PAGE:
Rome buses and trams

How to use the autobus (bus) and tram system in Rome

Rome's bus and tram system is much more extensive than its subway system (Metro).

Both systems use the same tickets and passes.

Sadly, there is no free official map (at least not a decent one); invest in a mappa degli autobus at a newsstand, or simply scan the list of stops at your fermata (stop) to figure out which line(s) take you where you need to go.

Note: Some lines are express (and labeled as such on the signs) and won’t make all the stops.

Most buses in Rome run daily 5:30am to midnight, with a separate series of night buseswhose route numbers are prefaced by an "N."

Roman trams work just like buses, but few lines are of use to tourists—though tired feet might want to hop the no. 8 tram to get from its Largo Argentina terminus into Trastevere.

Buses no. 64 and 40 - The Tourist Express

The single most useful bus line is probably the 40 (and its slower, local-stops cousin, the 64), which makes a beeline from Stazione Termini to the Vatican, passing Piazza Venezia (for central Rome) and Largo Argentina (for the historic Tiber Bend area) then across the river to Piazza Pia, right next to Castel Sant'Angelo.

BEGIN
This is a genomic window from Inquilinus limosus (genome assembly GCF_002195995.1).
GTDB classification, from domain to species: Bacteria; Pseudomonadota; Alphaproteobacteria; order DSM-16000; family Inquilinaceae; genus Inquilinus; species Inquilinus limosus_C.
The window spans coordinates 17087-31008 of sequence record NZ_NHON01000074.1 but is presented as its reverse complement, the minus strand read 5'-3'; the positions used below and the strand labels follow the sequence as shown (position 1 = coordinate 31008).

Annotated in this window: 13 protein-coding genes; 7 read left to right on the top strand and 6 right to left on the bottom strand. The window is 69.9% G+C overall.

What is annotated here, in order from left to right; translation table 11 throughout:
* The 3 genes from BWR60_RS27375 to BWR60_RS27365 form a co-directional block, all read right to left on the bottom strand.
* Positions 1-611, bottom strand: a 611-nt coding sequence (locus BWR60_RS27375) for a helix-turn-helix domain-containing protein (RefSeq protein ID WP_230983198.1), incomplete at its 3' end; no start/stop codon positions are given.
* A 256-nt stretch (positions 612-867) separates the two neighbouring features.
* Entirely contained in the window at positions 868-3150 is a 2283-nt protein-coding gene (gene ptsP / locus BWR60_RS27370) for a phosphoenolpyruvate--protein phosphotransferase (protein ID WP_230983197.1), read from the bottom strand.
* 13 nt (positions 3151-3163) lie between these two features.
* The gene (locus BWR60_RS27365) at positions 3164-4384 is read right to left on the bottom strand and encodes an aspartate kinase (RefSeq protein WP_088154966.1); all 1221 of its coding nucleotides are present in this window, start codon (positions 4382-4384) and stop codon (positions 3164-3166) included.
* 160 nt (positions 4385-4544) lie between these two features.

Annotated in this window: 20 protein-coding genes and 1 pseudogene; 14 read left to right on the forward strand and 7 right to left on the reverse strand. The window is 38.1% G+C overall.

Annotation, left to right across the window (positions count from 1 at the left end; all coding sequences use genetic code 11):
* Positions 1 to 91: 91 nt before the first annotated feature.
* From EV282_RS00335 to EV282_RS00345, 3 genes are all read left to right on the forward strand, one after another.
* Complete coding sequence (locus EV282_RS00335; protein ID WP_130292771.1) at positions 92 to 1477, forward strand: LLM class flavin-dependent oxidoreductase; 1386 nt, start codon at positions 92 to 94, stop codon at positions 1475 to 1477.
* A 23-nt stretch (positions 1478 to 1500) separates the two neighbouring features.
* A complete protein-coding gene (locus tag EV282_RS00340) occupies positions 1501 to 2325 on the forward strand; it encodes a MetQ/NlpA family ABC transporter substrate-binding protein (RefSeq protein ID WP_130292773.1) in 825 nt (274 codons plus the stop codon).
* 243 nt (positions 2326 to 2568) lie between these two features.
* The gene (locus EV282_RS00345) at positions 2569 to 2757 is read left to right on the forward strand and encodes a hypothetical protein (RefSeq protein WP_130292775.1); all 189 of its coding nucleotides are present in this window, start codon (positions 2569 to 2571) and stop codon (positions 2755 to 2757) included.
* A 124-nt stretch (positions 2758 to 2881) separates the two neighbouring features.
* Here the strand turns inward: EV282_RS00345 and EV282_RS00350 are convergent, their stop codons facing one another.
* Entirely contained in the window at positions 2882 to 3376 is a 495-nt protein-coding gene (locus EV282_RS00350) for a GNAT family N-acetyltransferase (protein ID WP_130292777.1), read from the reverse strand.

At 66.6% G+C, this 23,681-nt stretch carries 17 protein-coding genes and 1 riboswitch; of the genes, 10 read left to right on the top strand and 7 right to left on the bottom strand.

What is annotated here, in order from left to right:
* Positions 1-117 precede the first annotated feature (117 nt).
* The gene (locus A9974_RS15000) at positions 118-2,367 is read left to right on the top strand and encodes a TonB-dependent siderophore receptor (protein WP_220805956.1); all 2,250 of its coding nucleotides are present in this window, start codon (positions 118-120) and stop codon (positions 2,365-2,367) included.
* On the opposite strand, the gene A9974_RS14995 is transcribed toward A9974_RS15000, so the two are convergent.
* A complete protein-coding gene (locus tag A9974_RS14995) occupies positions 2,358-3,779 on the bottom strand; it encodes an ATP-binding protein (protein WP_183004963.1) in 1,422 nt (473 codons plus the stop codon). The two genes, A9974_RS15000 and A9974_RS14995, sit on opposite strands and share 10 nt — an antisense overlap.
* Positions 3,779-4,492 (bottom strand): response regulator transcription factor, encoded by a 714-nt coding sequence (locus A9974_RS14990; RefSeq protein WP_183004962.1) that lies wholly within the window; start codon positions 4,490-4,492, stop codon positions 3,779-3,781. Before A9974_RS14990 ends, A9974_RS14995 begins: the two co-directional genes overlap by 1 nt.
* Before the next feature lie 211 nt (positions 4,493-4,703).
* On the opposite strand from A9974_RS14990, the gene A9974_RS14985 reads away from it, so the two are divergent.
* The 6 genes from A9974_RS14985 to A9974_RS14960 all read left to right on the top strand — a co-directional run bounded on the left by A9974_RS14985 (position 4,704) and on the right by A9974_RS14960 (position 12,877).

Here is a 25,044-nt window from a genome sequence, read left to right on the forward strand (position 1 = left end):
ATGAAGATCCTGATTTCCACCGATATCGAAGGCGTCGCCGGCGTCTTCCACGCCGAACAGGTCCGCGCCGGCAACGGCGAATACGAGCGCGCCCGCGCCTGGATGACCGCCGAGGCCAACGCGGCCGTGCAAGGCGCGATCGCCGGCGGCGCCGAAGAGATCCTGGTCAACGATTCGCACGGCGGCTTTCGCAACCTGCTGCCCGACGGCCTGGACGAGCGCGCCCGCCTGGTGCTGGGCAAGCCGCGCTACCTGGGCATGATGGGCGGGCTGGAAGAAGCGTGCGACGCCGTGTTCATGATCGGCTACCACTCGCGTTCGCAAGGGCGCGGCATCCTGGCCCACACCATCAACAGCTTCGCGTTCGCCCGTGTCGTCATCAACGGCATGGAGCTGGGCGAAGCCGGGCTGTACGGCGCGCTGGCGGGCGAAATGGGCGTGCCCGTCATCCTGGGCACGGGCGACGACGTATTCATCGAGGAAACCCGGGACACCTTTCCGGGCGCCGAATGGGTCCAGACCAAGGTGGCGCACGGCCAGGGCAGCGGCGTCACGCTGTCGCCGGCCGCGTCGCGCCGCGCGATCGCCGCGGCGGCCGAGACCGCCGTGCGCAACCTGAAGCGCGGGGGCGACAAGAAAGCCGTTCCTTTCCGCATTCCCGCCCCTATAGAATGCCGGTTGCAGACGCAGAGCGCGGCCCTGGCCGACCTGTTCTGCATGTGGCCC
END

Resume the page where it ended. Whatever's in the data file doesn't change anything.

Sadly, the bus does not then continue on all to way to a little square tucked behind the wall just outside Piazza San Pietro at St. Peter's. In its infinite idiocy, Rome's public transport board decided a few years ago to stop offering beeline direct bus service to the Vatican area. Piazza Pia is the new "waiting room" stop for visiting St. Peter's, the place where you pick up the "San Pietro express" shuttle bus 62, which just does a loop down the seven long (and exceedingly dull, souvenir-shop-lined) blocks from Piazza Pia to St. Peter's and back.

Old Rome hands might recognize this route as the same one plied by the famous no. 64 bus, nicknamed "The Wallet Eater," or "The Pickpocket Express" since it is always crammed with tourists, a fact that attracts Light-fingered Luigis like flies to the honeypot. It is. The 40 is merely an express version of the 64, which still chugs along the same route but stops more frequently.

Both, of course, remain thick with thieves, so be extra careful.

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Related

Tickets (biglietti) and passes for riding the Rome Métro, bus, and tram public transit system

 

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A Flixbus in Italy (Photo Public Domain)

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